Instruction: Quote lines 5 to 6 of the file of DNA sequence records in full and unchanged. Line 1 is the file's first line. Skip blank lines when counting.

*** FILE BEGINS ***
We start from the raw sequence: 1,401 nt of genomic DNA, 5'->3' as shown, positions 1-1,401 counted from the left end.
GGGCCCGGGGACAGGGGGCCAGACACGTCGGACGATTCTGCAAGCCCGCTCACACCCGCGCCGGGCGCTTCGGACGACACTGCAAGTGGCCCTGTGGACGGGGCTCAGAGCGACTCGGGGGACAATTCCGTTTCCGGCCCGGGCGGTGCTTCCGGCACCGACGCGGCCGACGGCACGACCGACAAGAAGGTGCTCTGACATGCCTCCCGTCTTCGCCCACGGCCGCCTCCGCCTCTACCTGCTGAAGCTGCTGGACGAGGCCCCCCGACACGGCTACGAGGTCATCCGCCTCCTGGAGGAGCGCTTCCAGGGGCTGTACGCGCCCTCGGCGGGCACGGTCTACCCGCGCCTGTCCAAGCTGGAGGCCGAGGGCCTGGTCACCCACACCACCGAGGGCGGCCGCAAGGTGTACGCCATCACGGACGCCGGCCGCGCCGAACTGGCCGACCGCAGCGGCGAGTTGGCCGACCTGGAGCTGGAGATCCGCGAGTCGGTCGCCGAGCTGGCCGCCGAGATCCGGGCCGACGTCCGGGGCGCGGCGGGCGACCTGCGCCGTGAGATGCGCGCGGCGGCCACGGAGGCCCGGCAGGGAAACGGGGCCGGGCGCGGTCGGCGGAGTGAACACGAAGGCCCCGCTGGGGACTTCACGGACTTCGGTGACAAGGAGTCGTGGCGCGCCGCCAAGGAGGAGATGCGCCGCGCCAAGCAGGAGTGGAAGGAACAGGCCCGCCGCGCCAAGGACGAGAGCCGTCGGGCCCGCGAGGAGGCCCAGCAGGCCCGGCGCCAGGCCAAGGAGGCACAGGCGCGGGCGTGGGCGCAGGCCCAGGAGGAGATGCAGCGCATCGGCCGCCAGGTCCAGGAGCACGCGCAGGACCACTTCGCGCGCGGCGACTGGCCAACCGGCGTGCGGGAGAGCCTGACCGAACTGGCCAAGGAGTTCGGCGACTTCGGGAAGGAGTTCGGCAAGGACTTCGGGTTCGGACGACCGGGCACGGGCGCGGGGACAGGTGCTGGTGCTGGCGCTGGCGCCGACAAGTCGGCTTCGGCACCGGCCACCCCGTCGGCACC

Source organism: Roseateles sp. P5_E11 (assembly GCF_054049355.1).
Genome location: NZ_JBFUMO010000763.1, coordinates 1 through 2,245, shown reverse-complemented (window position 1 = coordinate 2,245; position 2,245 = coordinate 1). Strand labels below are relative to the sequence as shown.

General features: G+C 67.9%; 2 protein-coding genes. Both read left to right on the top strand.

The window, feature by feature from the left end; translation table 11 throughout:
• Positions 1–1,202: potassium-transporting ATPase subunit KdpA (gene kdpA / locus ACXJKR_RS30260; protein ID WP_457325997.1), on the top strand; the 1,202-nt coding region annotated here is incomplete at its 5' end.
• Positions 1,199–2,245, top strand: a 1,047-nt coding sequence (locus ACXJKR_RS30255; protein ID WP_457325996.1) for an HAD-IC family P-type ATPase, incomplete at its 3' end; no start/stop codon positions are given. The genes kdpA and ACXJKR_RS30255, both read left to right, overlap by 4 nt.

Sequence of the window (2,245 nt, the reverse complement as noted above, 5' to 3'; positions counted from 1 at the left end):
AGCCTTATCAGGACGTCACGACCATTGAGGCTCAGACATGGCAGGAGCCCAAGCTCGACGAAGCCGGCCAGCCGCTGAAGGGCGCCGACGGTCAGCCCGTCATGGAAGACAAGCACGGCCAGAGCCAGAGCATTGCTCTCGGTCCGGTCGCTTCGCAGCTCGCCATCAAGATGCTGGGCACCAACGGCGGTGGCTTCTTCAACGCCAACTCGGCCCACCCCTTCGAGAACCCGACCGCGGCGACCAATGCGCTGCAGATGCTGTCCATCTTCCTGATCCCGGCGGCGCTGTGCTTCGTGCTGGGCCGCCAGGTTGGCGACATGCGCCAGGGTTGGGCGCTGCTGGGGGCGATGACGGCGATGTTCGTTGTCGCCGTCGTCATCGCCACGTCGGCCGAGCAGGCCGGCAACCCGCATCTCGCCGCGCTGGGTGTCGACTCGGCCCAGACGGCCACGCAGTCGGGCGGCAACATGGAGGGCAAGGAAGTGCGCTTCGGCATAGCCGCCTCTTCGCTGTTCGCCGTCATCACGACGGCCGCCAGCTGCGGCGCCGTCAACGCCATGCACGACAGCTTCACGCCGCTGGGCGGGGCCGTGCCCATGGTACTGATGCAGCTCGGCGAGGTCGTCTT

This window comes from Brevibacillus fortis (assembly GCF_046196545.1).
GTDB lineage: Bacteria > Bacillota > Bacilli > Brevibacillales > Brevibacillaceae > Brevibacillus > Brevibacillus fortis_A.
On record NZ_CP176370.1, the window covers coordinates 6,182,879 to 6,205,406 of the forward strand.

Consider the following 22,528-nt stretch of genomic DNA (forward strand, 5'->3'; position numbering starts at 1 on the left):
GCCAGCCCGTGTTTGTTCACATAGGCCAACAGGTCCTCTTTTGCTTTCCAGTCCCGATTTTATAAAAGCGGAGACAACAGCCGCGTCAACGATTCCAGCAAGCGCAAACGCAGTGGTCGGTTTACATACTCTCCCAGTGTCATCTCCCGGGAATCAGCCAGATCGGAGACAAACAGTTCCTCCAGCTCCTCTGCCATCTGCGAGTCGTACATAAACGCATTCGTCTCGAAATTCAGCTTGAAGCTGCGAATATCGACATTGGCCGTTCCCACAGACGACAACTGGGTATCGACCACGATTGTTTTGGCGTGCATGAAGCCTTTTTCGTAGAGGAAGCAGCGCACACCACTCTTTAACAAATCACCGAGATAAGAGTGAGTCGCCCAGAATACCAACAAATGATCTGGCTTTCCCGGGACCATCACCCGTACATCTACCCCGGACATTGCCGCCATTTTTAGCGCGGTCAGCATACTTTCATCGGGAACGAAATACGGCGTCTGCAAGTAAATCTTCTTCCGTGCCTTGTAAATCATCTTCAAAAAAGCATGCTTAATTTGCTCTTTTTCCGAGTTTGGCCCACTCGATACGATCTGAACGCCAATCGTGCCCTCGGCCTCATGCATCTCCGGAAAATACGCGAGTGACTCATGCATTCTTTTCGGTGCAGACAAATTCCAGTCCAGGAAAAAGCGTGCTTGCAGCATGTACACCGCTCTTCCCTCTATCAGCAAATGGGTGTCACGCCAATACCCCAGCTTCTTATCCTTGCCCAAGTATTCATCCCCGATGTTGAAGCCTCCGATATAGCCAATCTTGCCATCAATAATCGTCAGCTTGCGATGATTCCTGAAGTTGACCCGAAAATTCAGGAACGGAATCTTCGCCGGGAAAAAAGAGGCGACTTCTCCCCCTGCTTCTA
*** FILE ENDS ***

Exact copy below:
General features: G+C 67.9%; 2 protein-coding genes. Both read left to right on the top strand.

The window, feature by feature from the left end; translation table 11 throughout: